For each new venue for your projection mapping show, you need to go on a site visit very early on, or at least ask for a tech spec involving measurements and photos. Key considerations are: Will the space be dark enough, the image bright enough? Will the audience get a good view?
Before you accept a projection mapping job or commission, check if you have the right kit for the particular project, or whether you need to hire in more resources. The light conditions in the space, the size, colour and texture of the object will also make a big difference to the achievable quality of the outcome.
Going on site
Measurements: it is best to take some measurements on site, most importantly of the size of the object you will be projecting on, and the distance between the object and the projector location. You can calculate whether the image your projector can throw will be large enough for the object, or whether you need further or different projectors.
Lighting: Find out to what extent you can control the lighting condition of the venue, since the darker the space, the more impressive your work will look. If working indoors, consider investing in some black-out fabrics. Look out for light spills from corridors, emergency lights, street lights, passing traffic. If the space is still too light you need to hire in more powerful projectors.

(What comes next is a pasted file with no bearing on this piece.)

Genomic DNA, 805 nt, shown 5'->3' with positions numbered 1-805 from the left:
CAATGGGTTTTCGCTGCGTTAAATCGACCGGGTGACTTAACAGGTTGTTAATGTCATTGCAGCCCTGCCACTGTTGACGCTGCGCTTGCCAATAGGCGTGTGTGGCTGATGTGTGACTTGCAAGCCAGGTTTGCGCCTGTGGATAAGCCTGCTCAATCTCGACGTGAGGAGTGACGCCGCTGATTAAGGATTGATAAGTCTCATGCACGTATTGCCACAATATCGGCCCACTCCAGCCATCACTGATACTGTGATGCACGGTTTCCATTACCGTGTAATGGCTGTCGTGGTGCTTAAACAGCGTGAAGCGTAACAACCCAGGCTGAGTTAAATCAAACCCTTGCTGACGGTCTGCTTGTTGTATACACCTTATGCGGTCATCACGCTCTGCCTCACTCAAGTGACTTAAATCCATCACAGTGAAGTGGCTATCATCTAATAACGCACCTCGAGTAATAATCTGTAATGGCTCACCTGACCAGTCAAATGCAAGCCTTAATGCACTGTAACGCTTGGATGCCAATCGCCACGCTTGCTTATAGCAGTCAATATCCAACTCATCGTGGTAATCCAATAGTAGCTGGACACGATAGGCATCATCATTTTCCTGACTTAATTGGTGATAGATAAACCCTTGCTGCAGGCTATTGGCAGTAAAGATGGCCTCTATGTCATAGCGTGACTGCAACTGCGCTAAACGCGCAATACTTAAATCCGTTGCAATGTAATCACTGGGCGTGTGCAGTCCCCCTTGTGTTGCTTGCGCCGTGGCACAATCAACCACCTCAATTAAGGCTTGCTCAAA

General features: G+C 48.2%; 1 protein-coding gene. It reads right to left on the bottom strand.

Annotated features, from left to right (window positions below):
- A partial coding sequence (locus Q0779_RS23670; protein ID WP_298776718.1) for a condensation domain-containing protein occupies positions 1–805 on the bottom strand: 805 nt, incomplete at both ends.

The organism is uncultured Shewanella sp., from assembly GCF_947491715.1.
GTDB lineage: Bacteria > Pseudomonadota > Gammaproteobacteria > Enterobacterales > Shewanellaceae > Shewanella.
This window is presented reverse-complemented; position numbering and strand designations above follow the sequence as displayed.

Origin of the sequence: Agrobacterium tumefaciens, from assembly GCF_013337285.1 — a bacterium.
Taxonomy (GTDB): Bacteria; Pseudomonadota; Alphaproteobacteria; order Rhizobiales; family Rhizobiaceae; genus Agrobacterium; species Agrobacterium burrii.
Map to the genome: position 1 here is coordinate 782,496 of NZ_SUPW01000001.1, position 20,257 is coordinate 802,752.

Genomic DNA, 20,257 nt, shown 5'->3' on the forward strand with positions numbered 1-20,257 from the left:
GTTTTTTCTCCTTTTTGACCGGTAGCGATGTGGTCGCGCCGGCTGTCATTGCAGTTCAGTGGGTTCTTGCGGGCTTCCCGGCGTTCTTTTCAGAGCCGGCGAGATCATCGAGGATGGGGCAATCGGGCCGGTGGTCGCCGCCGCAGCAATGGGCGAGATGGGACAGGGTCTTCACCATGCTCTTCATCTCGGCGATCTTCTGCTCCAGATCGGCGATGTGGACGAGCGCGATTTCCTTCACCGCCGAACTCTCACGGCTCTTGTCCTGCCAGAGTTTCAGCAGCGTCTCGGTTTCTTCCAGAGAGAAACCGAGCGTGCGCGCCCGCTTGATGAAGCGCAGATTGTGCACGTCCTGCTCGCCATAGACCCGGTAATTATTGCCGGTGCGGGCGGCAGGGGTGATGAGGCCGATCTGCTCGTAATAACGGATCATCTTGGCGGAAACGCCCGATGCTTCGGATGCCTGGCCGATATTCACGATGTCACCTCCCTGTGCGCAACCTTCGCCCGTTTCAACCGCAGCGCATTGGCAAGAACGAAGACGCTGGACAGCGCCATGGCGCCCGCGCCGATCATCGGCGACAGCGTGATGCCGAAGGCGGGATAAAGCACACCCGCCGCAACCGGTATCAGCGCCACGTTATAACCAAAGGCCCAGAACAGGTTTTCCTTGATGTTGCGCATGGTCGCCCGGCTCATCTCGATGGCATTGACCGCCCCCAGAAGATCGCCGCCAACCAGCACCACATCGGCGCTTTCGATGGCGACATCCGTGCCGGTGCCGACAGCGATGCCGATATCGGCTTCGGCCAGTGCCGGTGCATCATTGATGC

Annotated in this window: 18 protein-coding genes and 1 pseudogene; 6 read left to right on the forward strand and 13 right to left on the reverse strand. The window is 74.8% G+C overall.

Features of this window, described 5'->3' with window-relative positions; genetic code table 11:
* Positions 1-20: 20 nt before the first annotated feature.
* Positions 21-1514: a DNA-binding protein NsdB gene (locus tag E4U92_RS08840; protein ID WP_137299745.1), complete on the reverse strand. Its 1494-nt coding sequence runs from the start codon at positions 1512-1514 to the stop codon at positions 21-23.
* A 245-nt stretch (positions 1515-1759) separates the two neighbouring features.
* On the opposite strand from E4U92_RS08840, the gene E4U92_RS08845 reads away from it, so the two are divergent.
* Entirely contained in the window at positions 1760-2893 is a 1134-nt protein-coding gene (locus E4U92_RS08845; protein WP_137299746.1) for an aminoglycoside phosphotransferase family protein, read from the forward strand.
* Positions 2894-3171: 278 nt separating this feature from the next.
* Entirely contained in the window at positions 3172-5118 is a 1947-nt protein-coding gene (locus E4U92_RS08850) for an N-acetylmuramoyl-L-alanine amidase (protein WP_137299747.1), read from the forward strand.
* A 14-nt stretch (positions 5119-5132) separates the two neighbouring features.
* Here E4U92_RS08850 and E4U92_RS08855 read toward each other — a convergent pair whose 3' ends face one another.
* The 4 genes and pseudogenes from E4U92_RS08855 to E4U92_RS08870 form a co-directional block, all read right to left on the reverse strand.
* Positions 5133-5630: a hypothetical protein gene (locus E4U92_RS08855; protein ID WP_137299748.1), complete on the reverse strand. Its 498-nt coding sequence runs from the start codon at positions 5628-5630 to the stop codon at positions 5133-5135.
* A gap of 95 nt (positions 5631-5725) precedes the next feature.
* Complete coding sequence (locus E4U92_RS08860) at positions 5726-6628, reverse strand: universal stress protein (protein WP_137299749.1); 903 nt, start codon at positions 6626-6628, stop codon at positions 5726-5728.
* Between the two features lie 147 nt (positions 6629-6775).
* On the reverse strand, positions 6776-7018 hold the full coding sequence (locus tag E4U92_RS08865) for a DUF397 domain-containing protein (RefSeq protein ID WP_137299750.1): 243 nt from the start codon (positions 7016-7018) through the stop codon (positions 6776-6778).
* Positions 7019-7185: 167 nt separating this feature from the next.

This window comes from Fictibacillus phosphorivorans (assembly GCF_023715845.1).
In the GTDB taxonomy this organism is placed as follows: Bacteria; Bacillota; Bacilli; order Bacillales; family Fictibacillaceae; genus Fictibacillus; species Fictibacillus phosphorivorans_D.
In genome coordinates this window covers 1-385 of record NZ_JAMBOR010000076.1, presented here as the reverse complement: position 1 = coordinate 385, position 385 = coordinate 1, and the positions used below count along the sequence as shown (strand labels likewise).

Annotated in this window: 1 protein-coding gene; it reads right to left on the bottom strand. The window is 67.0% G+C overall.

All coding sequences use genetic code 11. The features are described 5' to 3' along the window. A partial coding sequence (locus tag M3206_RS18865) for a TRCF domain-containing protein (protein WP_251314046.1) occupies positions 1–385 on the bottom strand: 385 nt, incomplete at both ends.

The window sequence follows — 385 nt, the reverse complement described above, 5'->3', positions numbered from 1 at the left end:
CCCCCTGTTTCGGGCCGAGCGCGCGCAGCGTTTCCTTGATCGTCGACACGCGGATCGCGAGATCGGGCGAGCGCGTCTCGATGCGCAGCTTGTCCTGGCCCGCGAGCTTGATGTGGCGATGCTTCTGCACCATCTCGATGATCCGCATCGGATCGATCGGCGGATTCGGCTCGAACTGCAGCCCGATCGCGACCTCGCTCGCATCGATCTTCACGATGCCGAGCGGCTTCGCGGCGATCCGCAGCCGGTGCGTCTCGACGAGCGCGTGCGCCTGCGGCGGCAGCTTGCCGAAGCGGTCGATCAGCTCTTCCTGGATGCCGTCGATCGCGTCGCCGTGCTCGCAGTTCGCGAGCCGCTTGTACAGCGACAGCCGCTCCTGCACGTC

Location: Also check the projector location, ideally you want it to be in a safe and stable position where people can’t interfere with the image. And if you are live mixing, where will you be stationed? Can you see the live projection well?
Once you have made your decisions, take a perspective photo from the projector location. This will be useful to assemble a rough mapping, so you can try out visual content away from the venue. It will also remind you of important features you can enhance.
Sound: what kind of sound system does the venue have available? can you connect to it easily? if you plan to use reactive visuals with a live act, will your mic be able to pick up their sound, will you be able to see them perform?
After your site visit, you need to do some planning:
The larger the project and the more live mixing you plan to do, the longer the prep time and the more processing power that will be needed. If you go for 3D mapping, you need more precise measurements of the object or space to prepare a 3D model, and still more prep time.
The type of content will impact on this as well: will you be projecting a rotating logo, play back a continuous loop / random cycle of audiovisual content, or will you be mixing visuals live? Will you need to produce new visual materials for this job or can you use some materials from your image banks?
Once you have a rough plan and an agreement with the host it is time to get mapping.